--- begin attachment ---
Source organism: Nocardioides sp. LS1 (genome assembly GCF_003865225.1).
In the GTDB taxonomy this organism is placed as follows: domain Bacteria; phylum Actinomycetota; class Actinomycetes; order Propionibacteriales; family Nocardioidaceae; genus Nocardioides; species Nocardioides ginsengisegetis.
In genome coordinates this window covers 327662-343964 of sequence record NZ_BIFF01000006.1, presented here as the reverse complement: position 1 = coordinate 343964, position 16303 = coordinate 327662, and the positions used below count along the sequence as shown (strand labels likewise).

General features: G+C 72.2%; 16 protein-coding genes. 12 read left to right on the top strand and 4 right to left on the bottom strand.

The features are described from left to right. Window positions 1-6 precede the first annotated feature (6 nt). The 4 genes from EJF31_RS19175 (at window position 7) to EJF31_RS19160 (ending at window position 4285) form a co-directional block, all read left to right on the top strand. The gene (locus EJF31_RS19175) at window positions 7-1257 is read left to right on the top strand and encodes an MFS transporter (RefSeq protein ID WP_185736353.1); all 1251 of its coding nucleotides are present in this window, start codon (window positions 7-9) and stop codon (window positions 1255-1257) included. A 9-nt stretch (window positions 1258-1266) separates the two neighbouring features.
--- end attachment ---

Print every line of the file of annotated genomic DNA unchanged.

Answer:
Source organism: Nocardioides sp. LS1 (genome assembly GCF_003865225.1).
In the GTDB taxonomy this organism is placed as follows: domain Bacteria; phylum Actinomycetota; class Actinomycetes; order Propionibacteriales; family Nocardioidaceae; genus Nocardioides; species Nocardioides ginsengisegetis.
In genome coordinates this window covers 327662-343964 of sequence record NZ_BIFF01000006.1, presented here as the reverse complement: position 1 = coordinate 343964, position 16303 = coordinate 327662, and the positions used below count along the sequence as shown (strand labels likewise).

General features: G+C 72.2%; 16 protein-coding genes. 12 read left to right on the top strand and 4 right to left on the bottom strand.

The features are described from left to right. Window positions 1-6 precede the first annotated feature (6 nt). The 4 genes from EJF31_RS19175 (at window position 7) to EJF31_RS19160 (ending at window position 4285) form a co-directional block, all read left to right on the top strand. The gene (locus EJF31_RS19175) at window positions 7-1257 is read left to right on the top strand and encodes an MFS transporter (RefSeq protein ID WP_185736353.1); all 1251 of its coding nucleotides are present in this window, start codon (window positions 7-9) and stop codon (window positions 1255-1257) included. A 9-nt stretch (window positions 1258-1266) separates the two neighbouring features.